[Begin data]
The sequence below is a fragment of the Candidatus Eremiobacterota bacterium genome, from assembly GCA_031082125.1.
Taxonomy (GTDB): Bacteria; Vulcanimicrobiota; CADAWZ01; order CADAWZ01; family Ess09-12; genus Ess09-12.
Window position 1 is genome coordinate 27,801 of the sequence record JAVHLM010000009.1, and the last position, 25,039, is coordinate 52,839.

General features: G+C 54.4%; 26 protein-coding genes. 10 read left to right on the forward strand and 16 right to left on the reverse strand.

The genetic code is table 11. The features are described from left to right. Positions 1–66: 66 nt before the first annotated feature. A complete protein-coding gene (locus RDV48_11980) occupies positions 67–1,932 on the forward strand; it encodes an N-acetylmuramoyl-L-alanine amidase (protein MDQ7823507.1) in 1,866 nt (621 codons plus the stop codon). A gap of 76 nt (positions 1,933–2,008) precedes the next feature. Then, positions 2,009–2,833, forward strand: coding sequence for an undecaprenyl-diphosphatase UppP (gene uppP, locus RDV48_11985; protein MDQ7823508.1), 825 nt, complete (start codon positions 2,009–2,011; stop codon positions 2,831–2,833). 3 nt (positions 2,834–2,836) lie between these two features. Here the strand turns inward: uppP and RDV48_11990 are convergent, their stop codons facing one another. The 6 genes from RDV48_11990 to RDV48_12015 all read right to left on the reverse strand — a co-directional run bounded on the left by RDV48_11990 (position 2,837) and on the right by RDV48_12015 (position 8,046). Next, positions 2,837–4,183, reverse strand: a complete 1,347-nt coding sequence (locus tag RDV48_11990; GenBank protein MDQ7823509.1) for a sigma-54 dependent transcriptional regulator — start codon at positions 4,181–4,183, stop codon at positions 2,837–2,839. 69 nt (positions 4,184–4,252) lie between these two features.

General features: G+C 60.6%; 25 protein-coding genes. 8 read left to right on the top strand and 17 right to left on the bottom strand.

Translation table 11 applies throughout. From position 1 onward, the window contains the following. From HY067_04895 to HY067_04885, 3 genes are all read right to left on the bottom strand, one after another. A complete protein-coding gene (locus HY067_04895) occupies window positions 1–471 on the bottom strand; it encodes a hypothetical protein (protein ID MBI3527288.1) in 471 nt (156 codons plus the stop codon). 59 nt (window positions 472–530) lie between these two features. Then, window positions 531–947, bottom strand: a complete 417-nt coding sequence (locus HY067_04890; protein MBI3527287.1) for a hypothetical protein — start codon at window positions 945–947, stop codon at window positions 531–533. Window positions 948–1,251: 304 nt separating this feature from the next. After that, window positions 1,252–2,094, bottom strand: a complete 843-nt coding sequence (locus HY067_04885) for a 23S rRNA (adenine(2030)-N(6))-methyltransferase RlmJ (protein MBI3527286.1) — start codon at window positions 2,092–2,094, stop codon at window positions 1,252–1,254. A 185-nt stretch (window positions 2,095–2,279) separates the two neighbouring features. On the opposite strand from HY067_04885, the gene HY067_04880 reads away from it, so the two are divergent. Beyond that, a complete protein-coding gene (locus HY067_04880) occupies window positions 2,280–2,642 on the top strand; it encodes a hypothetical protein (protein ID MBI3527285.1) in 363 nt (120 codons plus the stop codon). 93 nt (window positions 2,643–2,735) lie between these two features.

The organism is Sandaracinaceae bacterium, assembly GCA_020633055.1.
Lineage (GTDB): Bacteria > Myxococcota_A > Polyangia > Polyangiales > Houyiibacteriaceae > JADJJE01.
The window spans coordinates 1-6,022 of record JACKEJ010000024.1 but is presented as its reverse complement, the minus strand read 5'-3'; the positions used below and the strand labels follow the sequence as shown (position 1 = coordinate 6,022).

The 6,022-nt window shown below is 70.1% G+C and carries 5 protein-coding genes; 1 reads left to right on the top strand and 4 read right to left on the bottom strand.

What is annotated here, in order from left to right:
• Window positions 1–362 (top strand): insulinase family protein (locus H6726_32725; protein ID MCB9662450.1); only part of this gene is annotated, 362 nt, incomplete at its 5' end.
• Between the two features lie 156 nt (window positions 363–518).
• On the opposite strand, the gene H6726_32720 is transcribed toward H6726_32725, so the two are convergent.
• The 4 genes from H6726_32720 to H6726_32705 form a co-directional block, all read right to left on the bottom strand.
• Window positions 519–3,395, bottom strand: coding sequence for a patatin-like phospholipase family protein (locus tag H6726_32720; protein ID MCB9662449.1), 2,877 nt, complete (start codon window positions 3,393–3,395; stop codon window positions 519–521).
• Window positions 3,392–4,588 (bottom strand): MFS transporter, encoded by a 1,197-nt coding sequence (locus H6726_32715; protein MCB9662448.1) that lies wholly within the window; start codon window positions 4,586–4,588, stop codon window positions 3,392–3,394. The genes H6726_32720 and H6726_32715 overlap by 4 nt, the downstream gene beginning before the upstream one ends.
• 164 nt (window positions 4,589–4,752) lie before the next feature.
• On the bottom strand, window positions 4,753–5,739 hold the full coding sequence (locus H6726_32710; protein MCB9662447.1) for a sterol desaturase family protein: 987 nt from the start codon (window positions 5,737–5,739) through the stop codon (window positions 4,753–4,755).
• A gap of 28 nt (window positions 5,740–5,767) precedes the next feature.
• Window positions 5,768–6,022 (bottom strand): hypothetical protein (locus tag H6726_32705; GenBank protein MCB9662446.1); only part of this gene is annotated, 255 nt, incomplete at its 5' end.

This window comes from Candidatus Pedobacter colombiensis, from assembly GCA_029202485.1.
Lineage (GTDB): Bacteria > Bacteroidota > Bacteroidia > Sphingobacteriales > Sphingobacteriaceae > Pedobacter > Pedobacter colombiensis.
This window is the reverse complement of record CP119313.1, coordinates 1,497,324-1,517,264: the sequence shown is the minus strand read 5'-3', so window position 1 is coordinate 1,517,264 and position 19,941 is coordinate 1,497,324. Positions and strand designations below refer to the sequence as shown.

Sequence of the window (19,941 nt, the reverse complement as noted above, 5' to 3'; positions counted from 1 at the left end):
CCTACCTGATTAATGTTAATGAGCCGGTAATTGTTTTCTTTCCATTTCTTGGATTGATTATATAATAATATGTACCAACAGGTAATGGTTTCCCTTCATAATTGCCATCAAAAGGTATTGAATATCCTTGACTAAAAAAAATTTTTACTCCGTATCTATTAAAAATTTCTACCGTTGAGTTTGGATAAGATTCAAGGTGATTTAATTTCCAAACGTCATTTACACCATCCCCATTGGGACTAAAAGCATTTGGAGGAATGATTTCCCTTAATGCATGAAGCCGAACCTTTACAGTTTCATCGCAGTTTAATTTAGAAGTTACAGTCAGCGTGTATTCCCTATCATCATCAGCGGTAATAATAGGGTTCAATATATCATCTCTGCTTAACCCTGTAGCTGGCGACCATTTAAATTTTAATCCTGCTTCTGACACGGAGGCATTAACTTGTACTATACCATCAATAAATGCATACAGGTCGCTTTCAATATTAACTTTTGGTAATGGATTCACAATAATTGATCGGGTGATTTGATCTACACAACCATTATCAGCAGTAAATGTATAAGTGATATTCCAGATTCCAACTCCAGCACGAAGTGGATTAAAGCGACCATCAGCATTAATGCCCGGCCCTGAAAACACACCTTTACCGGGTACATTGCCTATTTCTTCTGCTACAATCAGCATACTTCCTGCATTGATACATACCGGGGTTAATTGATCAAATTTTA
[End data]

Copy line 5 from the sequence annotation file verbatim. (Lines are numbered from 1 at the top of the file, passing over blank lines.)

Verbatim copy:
The genetic code is table 11. The features are described from left to right. Positions 1–66: 66 nt before the first annotated feature. A complete protein-coding gene (locus RDV48_11980) occupies positions 67–1,932 on the forward strand; it encodes an N-acetylmuramoyl-L-alanine amidase (protein MDQ7823507.1) in 1,866 nt (621 codons plus the stop codon). A gap of 76 nt (positions 1,933–2,008) precedes the next feature. Then, positions 2,009–2,833, forward strand: coding sequence for an undecaprenyl-diphosphatase UppP (gene uppP, locus RDV48_11985; protein MDQ7823508.1), 825 nt, complete (start codon positions 2,009–2,011; stop codon positions 2,831–2,833). 3 nt (positions 2,834–2,836) lie between these two features. Here the strand turns inward: uppP and RDV48_11990 are convergent, their stop codons facing one another. The 6 genes from RDV48_11990 to RDV48_12015 all read right to left on the reverse strand — a co-directional run bounded on the left by RDV48_11990 (position 2,837) and on the right by RDV48_12015 (position 8,046). Next, positions 2,837–4,183, reverse strand: a complete 1,347-nt coding sequence (locus tag RDV48_11990; GenBank protein MDQ7823509.1) for a sigma-54 dependent transcriptional regulator — start codon at positions 4,181–4,183, stop codon at positions 2,837–2,839. 69 nt (positions 4,184–4,252) lie between these two features.